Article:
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I loved watching that youtube clip. It was so refreshing to see a scene played out in full with the right amount of dialogue. Just highlighted what I have been missing this season.

You have whetted my appetite to go back and watch the first season again.



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This is in reply to Dark Mare about Ross and Demelza having children. I have a different view on this situation.

Well, I thought you could distinguish between a theoretical case and a practical one. Evidently that isnt so. I wasnt well educated No more was I. Look. He thumped the flat of his hand on the mantelpiece. Look. If you ask me, do I want more children, Ill say no. Were nearly paupers, the worlds awry, and weve lost Julia. Correct? Thats a theoretical case. But if you say youre having another child, do I dislike the prospectId say yes, for all these reasons I still dislike the prospectbut a prospect is not a child, and a child can be welcomed for all that. Dyou understand what I mean? No, she said.

Jeremy Poldark: A Novel of Cornwall, 1790-1791 (The Poldark Saga Book 3) (p. 224).

This Ross's argument on accepting the news of Demelza pregnancy.  I feel he gave a very good pro-life argument here.  Abortion issue here in the United States will continue to be a contentious problem in my mind due to the fact the fathers of these babies are never thought about or brought into the discussion of abortion. Ross does a very good job presenting a "the father of the child " view on a pregnancy.

I believe that Ross does not think about the chances of Demelza getting pregnant when they make love. Demelza once said in one of the books Ross doesn't think like that about many things, doesn't always think of the consequences of his action, maybe getting Demelza pregnant is one of those things.  The Poldark's lineage, as Dark Mare points out,  is not one that is prone by genetics for procreation ( low sperm count (?) , although that night he spent with Elizabeth.....hhhmmm). Nobody in his family had many children. Demelza's lineage on the other hand is quite different.  Also, Ross was away many times, so the opportunities were not there. This I am sure led to Demelza's frustration and loneliness in regards to Ross.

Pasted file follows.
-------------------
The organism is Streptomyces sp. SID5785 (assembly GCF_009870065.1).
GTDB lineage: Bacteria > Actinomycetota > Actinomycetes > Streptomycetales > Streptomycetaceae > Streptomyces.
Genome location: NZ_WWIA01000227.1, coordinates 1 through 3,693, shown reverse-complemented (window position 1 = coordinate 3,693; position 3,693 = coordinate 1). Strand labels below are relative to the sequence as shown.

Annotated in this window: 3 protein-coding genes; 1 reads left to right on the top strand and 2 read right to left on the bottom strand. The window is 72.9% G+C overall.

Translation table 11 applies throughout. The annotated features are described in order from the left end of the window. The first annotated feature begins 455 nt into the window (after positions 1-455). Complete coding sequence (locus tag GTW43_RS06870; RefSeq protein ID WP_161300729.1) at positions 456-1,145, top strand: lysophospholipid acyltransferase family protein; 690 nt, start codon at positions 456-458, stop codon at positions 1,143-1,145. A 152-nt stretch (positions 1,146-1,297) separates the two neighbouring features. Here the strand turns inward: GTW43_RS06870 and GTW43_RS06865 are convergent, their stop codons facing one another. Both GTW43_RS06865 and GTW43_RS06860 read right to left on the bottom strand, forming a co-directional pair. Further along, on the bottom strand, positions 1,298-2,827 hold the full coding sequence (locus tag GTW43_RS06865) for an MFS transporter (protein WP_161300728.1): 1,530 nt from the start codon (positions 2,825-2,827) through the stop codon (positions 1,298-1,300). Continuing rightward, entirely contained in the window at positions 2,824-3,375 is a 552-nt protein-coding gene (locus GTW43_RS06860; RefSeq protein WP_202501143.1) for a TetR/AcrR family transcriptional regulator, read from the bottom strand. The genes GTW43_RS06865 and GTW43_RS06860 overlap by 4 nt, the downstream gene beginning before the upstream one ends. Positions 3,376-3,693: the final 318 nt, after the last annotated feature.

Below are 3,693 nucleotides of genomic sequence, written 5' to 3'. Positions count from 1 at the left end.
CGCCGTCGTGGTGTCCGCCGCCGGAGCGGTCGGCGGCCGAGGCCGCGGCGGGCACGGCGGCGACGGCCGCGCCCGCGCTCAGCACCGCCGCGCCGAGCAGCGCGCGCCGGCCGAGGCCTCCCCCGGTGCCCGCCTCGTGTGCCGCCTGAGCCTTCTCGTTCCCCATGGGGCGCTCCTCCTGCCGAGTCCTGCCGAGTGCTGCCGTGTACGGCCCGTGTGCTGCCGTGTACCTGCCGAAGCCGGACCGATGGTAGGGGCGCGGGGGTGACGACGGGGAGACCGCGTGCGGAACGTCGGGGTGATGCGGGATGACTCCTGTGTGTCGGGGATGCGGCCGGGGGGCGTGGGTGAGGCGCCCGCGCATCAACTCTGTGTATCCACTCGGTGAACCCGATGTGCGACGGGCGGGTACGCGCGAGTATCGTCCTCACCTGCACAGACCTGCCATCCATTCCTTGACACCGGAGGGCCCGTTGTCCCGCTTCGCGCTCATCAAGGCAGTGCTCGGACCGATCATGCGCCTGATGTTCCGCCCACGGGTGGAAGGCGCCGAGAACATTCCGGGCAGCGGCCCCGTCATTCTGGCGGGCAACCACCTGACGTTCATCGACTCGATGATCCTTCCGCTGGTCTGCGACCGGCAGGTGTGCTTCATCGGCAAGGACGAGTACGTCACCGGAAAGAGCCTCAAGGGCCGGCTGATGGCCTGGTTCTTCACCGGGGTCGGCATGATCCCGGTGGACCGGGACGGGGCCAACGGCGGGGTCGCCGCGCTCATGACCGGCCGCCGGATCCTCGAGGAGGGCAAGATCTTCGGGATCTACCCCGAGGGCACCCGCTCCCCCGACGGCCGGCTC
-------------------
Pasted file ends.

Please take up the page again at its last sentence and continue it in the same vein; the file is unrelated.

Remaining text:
She said, By April I shall look like Mr. Trencrom. It was the first time they had laughed together for a long time, but her laughter was still dangerously near tears, his a not quite voluntary surrender of his irritation.

 Jeremy Poldark: A Novel of Cornwall, 1790-1791 (The Poldark Saga Book 3) (p. 226).

 

 

I think this scene in the movie was superior to the book. I have attached the file, hope it works https://www.bing.com/videos/search?q=Demelza+tells+ross+she+is+pregnant+You+Tube&view=detail&mid=544FE47FA8C7B6FC9DFB544FE47FA8C7B6FC9DFB&FORM=VIRE

 

(to be continued: I have much more to write)



-- Edited by Dave on Friday 10th of August 2018 11:16:48 PM

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Mrs Gimlett wrote:

Do you think that apart from from the genuine shock and worry for Ross over Elizabeth's death, that some part of Demelza must have been feeling very relieved?  Surely she would not be human if she didn't have thoughts about her 'rival' finally being unable to come between her and Ross, however deeply she would have suppressed them.